This week, Tess's prompt invites us to talk shop.
I am half of twins. At he age of 15 our parents decided that I was the academic half and my brother was - how shall we say - the retail half. This decision seemed to be arrived at because I passed 2 more subjects at GCE "O" level than he did. He failed Latin and History. So I, summa cum laude - I passed Latin - would go to a Uni with a long and distinguished history which my brother knew nothing about of course having failed History as I have just pointed out. He would enter the family business, to whit, a not-quite-corner grocery shop next to a real corner shop which was a Newsagent, Tobacconist and Sweetie store. My brother's shop features in Google Street Views but he doesn't because he gave up on my parents' ambition that he become a grocer (see below). The shop is now a curtain dry-cleaning business.
So . . for phase 1 of my academic advancement I entered the Sixth Form, to learn Maths, Chemistry and Physics while he entered the shop and learned to ride a delivery-boy's bike with a big frame on the front in which the customers' orders were stowed for delivery next day, rather like Amazon Prime. I developed a powerful brain - (some say, others tell the truth) - while he developed powerful leggies which have stood him in good stead because today at the age of You'd Never Guess he still zooms around on a thoroughbred racing bike dressed like he just escaped from Le Tour de France. At the age of X, and long retired from business, he took his bike to Tenerife on his Xth birthday and rode X miles round the island in a T-shirt printed "X years, X miles" in English on the front and in Spanish on the back. He vows he'll do it again if he survives to (X+10) but the ride will be kilometres, not miles. Where was I? Ah yes - the Sixth Form.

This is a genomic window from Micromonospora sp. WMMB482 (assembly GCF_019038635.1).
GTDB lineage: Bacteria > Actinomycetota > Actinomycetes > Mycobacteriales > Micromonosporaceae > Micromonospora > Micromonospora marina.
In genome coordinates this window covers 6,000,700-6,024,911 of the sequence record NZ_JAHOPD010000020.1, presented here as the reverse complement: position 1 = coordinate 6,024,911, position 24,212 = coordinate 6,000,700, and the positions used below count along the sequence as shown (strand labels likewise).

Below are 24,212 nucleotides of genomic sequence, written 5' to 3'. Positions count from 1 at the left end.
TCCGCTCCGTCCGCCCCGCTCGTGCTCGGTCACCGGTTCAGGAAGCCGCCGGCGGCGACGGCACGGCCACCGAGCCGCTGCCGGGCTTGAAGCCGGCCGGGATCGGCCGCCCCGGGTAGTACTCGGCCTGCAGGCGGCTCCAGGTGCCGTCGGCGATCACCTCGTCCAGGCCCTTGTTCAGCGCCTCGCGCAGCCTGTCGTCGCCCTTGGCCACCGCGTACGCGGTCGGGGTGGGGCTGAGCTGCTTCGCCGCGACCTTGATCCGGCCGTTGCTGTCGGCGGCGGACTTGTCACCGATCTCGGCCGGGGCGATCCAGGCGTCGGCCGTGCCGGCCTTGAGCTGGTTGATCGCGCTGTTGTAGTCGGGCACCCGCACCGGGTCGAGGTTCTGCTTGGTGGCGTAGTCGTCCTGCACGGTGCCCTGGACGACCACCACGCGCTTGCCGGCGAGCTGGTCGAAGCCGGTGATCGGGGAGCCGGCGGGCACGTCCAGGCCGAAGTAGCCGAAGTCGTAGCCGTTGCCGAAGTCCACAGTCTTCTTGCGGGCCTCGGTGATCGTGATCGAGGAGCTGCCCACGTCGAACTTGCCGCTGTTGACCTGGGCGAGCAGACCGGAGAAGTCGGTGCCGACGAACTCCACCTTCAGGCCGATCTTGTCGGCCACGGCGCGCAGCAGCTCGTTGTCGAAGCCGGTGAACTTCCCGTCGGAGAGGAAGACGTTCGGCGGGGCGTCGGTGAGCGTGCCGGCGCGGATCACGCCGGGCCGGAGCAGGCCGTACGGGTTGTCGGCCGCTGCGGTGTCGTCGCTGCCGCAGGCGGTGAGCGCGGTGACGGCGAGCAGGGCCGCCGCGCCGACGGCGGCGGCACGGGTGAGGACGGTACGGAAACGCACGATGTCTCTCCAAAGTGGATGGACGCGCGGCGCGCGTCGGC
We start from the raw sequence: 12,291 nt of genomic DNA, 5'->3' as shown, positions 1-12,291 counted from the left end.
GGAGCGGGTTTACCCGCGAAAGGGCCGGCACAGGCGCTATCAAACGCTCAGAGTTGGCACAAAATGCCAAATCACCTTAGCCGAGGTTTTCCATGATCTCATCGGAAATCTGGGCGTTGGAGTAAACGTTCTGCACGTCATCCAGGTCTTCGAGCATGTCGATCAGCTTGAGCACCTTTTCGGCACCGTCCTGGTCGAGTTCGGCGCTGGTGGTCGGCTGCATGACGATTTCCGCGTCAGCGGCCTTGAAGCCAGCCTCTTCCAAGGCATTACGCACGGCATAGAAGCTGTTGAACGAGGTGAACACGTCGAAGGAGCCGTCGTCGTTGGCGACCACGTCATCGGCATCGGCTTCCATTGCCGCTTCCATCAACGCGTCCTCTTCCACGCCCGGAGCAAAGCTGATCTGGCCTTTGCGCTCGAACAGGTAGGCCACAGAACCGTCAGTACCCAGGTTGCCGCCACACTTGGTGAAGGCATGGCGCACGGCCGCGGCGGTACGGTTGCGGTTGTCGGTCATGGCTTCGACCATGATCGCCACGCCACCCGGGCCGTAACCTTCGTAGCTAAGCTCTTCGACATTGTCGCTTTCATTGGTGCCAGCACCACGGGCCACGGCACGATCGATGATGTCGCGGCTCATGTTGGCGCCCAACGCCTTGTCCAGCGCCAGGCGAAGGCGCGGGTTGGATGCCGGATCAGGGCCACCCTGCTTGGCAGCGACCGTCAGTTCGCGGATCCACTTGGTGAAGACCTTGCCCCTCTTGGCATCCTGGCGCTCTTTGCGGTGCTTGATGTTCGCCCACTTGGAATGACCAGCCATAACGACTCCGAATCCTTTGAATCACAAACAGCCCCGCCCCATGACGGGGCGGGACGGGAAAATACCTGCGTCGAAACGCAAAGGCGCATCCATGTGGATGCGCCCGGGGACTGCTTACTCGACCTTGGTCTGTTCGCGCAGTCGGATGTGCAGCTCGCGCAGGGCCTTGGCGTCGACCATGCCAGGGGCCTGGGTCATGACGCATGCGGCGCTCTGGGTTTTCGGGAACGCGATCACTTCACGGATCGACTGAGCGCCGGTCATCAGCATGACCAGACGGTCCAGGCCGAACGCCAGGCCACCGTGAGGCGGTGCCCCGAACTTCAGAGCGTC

I wore my school blazer and grey flannels; he wore his grocer's long white apron and white jacket. I learned to differentiate trigonometric functions and mastered the theory of the compound pendulum. He learned to stack cans of sliced peaches and mastered repairing the bacon slicer. I got to know girls from the Girls School next door. He got to know stay-home housewives to whom he delivered grocery orders in the afternoons. We never discussed which was the more rewarding. At 18 I got a University scholarship; he got a small van which made delivering the orders easier as well as freeing up time in the afternoons.
In the fullness of time I took my Finals. I came home from the last exam to find my brother in the shop. I said "Well, that's me finished." He looked at me - rather sadly I thought - and leaned his elbows on the counter and said "Me too! Born a man. Died a grocer." And I knew the end was near, one way or another.
Soon after graduating I crossed the Pennines to start my first job as a fully qualified Materials Scientist, while he persuaded our parents to sell the shop - before Tesco (etc) overwhelmed the High Street. He then flowered late, so to speak. He took 'A' levels at the local tech, secured a place at London University to read Physiology and Pharmacology, thereafter submitting a doctorate thesis to end up with a Ph.D. degree, thus academically outdistancing the academic half. By which time I had been appointed to a Lectureship in Engineering in one of our ancient universities and he soon got a similar post in the Biology Department of a newer University. He couldn't find employment in an ancient University of course, because he failed 'O' level history, hahaha! So we ended up more or less on the equal footing that we started life on.
Now he regales me on the functions of the liver, the Islets of Langerhans (in yer pancreas, not the Canaries) and tells me to always remember that "Drugs are useful poisons", while I tell him about the useful roles played by nickel, chromium and vanadium in the steel used to make bike parts and remind him not to fall off his.
He failed as a grocer but succeeded summa cum laude as a twin, and I can only hope I did too.